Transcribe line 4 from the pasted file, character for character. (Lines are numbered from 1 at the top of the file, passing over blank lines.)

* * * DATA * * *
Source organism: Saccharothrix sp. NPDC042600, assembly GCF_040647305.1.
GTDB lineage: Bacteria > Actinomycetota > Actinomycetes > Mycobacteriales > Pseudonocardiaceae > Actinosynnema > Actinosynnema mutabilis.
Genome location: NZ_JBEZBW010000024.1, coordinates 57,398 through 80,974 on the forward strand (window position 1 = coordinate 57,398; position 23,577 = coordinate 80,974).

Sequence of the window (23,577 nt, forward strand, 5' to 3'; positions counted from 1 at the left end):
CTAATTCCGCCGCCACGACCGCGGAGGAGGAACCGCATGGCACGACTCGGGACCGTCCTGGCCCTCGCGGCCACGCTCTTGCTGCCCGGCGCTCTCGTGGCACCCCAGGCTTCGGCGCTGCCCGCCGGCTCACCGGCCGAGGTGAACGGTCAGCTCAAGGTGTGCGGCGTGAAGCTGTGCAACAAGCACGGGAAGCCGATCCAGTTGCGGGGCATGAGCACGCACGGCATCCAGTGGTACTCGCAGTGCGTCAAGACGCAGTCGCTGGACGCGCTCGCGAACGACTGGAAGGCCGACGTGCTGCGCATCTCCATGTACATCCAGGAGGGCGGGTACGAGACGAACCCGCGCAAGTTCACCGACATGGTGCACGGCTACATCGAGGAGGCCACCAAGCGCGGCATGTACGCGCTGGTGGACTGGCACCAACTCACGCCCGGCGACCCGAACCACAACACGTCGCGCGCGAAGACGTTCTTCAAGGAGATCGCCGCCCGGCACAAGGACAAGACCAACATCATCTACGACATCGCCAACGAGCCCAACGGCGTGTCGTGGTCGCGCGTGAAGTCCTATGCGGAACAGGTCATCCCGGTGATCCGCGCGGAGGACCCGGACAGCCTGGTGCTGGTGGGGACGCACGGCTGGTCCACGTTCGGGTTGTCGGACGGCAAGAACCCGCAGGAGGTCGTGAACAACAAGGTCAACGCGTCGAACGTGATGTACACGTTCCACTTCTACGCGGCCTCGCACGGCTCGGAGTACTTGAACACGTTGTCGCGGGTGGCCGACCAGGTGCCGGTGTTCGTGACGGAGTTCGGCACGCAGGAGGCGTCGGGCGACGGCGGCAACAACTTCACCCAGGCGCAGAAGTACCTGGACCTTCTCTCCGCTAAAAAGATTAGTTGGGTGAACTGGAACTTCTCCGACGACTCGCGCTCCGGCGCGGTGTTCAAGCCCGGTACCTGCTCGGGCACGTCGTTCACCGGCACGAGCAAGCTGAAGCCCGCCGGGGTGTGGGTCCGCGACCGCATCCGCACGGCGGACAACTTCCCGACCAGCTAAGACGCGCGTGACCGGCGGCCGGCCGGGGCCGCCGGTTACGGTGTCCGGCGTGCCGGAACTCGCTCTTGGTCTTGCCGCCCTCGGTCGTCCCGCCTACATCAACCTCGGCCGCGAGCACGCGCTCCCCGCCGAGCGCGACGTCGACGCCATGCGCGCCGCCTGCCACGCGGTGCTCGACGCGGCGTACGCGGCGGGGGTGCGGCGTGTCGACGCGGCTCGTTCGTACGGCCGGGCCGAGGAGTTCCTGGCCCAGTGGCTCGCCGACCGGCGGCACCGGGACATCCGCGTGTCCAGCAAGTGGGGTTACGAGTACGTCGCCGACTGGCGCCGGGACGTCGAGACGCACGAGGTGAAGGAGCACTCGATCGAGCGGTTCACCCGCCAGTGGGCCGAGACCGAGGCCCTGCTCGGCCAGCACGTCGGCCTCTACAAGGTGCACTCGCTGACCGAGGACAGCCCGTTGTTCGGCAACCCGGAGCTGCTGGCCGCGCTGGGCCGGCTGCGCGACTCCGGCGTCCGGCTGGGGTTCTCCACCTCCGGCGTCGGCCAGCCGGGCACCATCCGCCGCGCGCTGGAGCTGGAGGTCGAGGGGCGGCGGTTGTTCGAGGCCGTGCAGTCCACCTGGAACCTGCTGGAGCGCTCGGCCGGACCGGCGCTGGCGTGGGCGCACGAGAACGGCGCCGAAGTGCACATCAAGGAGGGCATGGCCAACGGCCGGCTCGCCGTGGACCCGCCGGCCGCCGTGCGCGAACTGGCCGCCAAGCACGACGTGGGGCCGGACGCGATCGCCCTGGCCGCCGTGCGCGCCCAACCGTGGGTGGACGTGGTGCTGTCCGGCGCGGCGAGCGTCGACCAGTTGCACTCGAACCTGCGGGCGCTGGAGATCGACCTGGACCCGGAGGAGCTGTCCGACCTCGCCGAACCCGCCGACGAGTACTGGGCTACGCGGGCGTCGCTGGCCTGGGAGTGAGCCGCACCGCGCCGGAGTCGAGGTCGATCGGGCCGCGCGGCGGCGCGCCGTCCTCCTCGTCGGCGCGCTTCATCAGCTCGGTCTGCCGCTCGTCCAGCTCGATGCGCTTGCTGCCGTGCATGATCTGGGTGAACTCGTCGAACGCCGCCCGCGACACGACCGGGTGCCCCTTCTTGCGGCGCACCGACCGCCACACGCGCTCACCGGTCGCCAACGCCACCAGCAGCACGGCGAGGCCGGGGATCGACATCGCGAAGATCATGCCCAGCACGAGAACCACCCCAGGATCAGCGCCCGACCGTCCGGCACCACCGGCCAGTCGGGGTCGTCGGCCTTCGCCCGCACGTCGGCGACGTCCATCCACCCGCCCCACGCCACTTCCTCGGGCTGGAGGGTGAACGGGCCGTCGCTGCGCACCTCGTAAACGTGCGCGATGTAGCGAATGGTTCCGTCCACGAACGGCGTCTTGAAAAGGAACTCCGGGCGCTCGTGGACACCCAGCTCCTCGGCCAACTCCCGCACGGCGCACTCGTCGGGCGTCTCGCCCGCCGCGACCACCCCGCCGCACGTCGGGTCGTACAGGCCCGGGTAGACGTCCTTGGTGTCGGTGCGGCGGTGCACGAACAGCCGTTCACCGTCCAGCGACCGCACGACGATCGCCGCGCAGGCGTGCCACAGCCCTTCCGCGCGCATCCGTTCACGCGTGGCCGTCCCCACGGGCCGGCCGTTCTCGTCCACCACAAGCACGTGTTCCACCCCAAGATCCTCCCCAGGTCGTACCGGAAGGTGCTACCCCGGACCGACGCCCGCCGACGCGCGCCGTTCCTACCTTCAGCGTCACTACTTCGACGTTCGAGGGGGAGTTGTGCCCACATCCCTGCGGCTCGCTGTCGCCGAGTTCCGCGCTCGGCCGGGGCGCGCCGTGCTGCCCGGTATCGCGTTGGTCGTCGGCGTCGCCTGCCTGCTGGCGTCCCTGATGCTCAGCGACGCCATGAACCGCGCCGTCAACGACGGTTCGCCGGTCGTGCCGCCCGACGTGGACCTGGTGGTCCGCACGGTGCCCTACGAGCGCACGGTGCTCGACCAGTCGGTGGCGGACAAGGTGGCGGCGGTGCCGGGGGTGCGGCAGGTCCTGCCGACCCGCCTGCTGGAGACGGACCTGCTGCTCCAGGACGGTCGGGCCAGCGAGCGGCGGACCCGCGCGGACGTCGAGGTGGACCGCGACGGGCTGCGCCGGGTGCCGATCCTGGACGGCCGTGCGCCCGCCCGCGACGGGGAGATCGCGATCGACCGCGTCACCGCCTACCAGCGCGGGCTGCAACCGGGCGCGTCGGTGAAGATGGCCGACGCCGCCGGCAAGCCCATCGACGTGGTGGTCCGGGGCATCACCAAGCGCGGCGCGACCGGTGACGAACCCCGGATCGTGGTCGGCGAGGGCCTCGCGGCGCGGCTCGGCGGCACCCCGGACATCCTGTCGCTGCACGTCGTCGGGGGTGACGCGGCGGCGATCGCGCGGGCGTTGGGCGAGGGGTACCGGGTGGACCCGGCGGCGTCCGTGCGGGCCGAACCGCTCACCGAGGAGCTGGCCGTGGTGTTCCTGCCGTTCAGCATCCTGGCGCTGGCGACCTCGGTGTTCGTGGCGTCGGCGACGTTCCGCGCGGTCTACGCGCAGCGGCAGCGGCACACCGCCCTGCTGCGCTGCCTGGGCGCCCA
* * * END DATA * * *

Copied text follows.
Sequence of the window (23,577 nt, forward strand, 5' to 3'; positions counted from 1 at the left end):